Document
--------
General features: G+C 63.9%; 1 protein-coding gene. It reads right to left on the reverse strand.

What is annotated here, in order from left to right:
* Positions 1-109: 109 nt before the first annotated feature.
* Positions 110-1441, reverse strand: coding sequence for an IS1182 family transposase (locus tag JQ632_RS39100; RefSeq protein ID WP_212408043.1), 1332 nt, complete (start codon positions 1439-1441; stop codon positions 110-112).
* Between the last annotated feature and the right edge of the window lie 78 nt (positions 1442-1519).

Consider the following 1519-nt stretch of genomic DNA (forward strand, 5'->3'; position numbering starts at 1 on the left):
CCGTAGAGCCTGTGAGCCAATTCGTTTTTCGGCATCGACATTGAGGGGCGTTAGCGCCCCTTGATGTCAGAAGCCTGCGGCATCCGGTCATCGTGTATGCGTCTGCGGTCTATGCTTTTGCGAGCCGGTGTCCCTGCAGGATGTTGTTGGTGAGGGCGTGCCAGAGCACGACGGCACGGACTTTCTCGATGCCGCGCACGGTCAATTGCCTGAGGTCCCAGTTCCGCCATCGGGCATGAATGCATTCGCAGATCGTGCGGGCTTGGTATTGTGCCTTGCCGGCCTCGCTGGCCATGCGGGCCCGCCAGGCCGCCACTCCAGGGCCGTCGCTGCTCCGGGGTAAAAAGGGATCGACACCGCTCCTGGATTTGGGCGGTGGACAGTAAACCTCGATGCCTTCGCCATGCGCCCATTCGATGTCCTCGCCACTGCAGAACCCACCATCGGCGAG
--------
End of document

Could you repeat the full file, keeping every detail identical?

General features: G+C 63.9%; 1 protein-coding gene. It reads right to left on the reverse strand.

What is annotated here, in order from left to right:
* Positions 1-109: 109 nt before the first annotated feature.
* Positions 110-1441, reverse strand: coding sequence for an IS1182 family transposase (locus tag JQ632_RS39100; RefSeq protein ID WP_212408043.1), 1332 nt, complete (start codon positions 1439-1441; stop codon positions 110-112).
* Between the last annotated feature and the right edge of the window lie 78 nt (positions 1442-1519).

Consider the following 1519-nt stretch of genomic DNA (forward strand, 5'->3'; position numbering starts at 1 on the left):
CCGTAGAGCCTGTGAGCCAATTCGTTTTTCGGCATCGACATTGAGGGGCGTTAGCGCCCCTTGATGTCAGAAGCCTGCGGCATCCGGTCATCGTGTATGCGTCTGCGGTCTATGCTTTTGCGAGCCGGTGTCCCTGCAGGATGTTGTTGGTGAGGGCGTGCCAGAGCACGACGGCACGGACTTTCTCGATGCCGCGCACGGTCAATTGCCTGAGGTCCCAGTTCCGCCATCGGGCATGAATGCATTCGCAGATCGTGCGGGCTTGGTATTGTGCCTTGCCGGCCTCGCTGGCCATGCGGGCCCGCCAGGCCGCCACTCCAGGGCCGTCGCTGCTCCGGGGTAAAAAGGGATCGACACCGCTCCTGGATTTGGGCGGTGGACAGTAAACCTCGATGCCTTCGCCATGCGCCCATTCGATGTCCTCGCCACTGCAGAACCCACCATCGGCGAG